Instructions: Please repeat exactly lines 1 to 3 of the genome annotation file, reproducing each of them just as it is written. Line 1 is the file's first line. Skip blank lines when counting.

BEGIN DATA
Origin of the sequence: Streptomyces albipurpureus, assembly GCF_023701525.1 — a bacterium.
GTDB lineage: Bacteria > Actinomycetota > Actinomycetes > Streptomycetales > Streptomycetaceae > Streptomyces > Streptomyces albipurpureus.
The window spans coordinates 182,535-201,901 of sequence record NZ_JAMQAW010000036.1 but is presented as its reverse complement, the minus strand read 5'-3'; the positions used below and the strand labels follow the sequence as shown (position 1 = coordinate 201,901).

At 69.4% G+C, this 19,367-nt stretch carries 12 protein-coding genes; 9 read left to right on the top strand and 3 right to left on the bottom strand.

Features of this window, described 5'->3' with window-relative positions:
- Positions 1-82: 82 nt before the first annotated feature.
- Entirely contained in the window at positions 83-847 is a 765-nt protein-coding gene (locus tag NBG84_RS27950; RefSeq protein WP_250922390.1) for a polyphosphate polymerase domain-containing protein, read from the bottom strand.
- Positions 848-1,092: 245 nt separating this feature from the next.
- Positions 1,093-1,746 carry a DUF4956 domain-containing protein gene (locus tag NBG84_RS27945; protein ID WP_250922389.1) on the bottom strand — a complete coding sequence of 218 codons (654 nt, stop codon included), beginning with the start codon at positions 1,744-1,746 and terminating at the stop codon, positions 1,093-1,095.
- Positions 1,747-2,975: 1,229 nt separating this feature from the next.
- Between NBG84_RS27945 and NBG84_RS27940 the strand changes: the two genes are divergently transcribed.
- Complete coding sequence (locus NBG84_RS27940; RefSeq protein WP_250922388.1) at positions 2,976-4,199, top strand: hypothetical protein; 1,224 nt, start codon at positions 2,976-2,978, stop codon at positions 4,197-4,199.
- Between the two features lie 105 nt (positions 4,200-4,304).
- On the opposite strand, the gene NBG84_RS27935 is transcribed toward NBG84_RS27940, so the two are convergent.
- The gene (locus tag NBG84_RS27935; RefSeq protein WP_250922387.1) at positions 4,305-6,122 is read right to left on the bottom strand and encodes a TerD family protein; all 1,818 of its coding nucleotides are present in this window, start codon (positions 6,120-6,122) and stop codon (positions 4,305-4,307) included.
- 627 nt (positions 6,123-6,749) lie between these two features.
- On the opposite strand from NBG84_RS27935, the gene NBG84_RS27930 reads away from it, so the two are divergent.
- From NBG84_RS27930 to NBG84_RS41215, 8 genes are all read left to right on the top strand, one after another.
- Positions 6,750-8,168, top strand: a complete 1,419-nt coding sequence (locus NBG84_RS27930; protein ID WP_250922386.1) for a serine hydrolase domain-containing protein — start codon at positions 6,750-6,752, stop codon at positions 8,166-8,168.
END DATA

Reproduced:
Origin of the sequence: Streptomyces albipurpureus, assembly GCF_023701525.1 — a bacterium.
GTDB lineage: Bacteria > Actinomycetota > Actinomycetes > Streptomycetales > Streptomycetaceae > Streptomyces > Streptomyces albipurpureus.
The window spans coordinates 182,535-201,901 of sequence record NZ_JAMQAW010000036.1 but is presented as its reverse complement, the minus strand read 5'-3'; the positions used below and the strand labels follow the sequence as shown (position 1 = coordinate 201,901).